Objective. The purpose of this study was to determine the stability of three cytotoxic infusions in the Graseby 9000 ambulatory pump (Graseby Medical, Watford, UK) under both refrigerated storage and in-use conditions. The infusions studied were: (a) doxorubicin (2 mg/mL) plus vincristine (0.2 mg/mL) and (b) ifosfamide (20 mg/mL) plus mesna (20 mg/mL) and etoposide (0.5 mg/mL). In each case, the diluent was water for injection. Methods. Graseby 9000 medication cassettes, each containing one of three infusions studied, were incubated at either 8°C or 37°C to represent refrigerated storage or 'in-use' temperatures, respectively. Samples were withdrawn for chemical and physical analysis at various intervals. Chemical stability was determined using validated, stability-indicating high performance liquid chromatography methods. The assessment of physical stability included pH, appearance, moisture loss from cassettes, subvisual particulate counts, and leaching of diethylhexylphthalate (DEHP) plasticiser from the medication cassettes. Results. Both the doxorubicin plus vincristine and the ifosfamide plus mesna infusions were physically and chemically stable in Graseby 9000 medication cassettes for 14 days at 8°C and for 7 days at 37°C . The etoposide infusion caused significant leaching of DEHP plasticiser from the Graseby cassette; in addition, one of the infusion cassettes stored at 8°C exhibited precipition of etoposide by day 10. Conclusion. Infusions of doxorubicin (2 mg/mL) plus vincristine (0.2 mg/mL) demonstrated acceptable stability in the Graseby 9000 device under refrigerated storage and ambulatory infusion conditions. Precipitation under refrigerated storage and significant leaching of DEHP would preclude the combination of etoposide infusion (0.5 mg/mL) and the Graseby 9000 pump for ambulatory administration.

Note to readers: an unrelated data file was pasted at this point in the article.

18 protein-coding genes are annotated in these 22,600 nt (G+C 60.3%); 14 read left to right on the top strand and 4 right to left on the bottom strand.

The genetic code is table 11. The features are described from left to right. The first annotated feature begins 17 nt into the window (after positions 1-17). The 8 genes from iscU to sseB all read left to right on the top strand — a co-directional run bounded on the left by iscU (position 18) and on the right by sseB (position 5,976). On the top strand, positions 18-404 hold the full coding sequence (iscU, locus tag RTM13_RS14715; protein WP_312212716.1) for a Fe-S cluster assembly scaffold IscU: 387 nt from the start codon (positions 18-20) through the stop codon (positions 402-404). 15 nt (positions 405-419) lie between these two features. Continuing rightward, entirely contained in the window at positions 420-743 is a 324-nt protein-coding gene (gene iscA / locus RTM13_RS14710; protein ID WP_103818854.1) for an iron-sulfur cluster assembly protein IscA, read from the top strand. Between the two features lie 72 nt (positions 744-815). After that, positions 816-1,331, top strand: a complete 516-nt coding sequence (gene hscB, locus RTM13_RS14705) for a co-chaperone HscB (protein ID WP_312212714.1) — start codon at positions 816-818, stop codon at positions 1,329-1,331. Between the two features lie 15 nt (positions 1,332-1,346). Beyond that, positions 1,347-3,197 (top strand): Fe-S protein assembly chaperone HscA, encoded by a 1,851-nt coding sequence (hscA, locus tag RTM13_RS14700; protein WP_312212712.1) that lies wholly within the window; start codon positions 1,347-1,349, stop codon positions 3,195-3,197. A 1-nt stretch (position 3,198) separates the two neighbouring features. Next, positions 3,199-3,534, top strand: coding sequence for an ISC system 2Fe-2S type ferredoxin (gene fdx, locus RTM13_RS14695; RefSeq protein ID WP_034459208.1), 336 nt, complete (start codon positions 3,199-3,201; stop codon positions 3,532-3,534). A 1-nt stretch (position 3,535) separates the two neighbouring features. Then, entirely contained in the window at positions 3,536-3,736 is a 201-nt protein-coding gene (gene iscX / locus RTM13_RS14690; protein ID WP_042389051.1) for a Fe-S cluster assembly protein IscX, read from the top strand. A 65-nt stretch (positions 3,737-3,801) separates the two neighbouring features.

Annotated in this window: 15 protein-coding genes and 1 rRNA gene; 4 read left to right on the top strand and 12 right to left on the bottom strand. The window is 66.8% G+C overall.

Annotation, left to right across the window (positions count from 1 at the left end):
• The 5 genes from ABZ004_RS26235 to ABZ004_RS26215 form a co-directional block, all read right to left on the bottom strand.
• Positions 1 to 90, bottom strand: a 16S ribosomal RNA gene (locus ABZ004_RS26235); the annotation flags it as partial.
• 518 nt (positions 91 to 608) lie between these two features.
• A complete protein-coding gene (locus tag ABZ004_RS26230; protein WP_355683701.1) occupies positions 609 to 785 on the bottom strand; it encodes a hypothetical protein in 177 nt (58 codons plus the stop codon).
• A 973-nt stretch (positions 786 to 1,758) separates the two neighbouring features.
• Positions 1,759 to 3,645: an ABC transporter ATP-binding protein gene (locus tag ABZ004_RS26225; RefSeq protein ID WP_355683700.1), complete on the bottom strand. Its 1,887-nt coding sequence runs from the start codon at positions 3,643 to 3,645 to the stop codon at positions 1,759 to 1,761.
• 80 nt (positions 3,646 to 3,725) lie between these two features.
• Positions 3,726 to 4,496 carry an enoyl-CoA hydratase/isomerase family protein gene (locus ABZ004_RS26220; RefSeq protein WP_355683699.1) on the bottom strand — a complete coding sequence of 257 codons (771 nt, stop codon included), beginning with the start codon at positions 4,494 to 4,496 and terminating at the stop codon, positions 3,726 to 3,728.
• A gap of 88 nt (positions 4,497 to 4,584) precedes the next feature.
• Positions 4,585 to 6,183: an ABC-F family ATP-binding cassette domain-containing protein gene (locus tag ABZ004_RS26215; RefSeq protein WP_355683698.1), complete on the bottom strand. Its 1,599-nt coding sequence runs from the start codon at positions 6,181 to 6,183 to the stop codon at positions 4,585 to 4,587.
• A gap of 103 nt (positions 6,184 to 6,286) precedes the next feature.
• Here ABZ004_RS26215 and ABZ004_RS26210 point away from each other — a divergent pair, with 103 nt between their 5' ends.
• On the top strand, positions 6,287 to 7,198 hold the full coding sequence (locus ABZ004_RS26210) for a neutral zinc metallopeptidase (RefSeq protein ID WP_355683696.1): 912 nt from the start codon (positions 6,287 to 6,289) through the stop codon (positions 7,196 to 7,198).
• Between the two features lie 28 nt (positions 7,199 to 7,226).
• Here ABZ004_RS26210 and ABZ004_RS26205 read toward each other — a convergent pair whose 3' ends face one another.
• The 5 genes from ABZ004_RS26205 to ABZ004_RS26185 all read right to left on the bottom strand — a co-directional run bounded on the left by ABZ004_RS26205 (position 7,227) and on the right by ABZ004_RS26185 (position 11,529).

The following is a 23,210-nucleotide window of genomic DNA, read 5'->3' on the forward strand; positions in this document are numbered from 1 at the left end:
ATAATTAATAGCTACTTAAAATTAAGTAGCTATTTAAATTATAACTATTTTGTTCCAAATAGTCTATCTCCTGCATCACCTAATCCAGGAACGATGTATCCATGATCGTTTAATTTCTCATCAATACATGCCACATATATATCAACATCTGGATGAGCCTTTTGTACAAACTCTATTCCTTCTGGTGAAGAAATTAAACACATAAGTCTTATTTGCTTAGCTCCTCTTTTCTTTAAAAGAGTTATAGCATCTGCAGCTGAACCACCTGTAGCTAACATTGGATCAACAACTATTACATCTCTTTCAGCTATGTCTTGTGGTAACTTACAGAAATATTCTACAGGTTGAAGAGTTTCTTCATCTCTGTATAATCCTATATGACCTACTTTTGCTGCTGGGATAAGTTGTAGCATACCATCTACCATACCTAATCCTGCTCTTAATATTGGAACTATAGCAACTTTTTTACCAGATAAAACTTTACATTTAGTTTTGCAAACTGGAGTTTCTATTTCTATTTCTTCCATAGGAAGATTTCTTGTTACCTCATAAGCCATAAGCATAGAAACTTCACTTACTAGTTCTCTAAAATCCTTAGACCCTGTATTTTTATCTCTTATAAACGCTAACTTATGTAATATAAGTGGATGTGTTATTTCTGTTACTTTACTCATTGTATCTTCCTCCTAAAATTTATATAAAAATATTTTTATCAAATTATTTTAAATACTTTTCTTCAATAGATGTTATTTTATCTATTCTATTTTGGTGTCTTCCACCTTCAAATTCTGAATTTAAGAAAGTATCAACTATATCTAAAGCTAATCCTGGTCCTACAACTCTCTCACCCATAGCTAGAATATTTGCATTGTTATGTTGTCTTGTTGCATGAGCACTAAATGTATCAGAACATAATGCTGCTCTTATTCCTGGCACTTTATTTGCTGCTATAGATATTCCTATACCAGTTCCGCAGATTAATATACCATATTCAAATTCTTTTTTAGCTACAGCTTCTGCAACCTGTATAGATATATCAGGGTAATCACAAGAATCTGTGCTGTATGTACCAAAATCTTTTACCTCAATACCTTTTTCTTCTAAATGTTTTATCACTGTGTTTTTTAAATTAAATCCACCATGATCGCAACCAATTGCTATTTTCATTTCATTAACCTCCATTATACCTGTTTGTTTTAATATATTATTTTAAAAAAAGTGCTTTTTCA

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Journal of Oncology Pharmacy Practice





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School of Health Professions